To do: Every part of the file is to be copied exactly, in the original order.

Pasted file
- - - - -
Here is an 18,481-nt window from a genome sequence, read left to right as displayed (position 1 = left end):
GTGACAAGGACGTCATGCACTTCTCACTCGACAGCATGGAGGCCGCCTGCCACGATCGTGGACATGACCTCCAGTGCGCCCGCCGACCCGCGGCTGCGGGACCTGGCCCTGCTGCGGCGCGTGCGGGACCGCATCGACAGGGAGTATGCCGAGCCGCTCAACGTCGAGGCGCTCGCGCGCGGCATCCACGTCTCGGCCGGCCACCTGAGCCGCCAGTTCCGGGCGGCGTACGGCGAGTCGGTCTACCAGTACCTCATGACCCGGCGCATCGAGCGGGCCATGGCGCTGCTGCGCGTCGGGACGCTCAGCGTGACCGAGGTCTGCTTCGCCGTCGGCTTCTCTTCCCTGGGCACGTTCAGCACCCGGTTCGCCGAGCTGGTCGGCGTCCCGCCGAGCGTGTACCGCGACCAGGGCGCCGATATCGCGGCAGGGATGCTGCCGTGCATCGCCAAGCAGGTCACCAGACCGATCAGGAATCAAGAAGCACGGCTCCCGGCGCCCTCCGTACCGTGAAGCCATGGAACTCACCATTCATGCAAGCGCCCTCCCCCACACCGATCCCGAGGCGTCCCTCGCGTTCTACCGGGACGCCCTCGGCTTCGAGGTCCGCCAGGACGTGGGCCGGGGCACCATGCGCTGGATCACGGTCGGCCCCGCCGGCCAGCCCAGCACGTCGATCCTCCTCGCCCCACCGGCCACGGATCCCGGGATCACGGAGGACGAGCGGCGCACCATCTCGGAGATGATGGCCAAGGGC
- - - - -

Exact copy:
Here is an 18,481-nt window from a genome sequence, read left to right as displayed (position 1 = left end):
GTGACAAGGACGTCATGCACTTCTCACTCGACAGCATGGAGGCCGCCTGCCACGATCGTGGACATGACCTCCAGTGCGCCCGCCGACCCGCGGCTGCGGGACCTGGCCCTGCTGCGGCGCGTGCGGGACCGCATCGACAGGGAGTATGCCGAGCCGCTCAACGTCGAGGCGCTCGCGCGCGGCATCCACGTCTCGGCCGGCCACCTGAGCCGCCAGTTCCGGGCGGCGTACGGCGAGTCGGTCTACCAGTACCTCATGACCCGGCGCATCGAGCGGGCCATGGCGCTGCTGCGCGTCGGGACGCTCAGCGTGACCGAGGTCTGCTTCGCCGTCGGCTTCTCTTCCCTGGGCACGTTCAGCACCCGGTTCGCCGAGCTGGTCGGCGTCCCGCCGAGCGTGTACCGCGACCAGGGCGCCGATATCGCGGCAGGGATGCTGCCGTGCATCGCCAAGCAGGTCACCAGACCGATCAGGAATCAAGAAGCACGGCTCCCGGCGCCCTCCGTACCGTGAAGCCATGGAACTCACCATTCATGCAAGCGCCCTCCCCCACACCGATCCCGAGGCGTCCCTCGCGTTCTACCGGGACGCCCTCGGCTTCGAGGTCCGCCAGGACGTGGGCCGGGGCACCATGCGCTGGATCACGGTCGGCCCCGCCGGCCAGCCCAGCACGTCGATCCTCCTCGCCCCACCGGCCACGGATCCCGGGATCACGGAGGACGAGCGGCGCACCATCTCGGAGATGATGGCCAAGGGC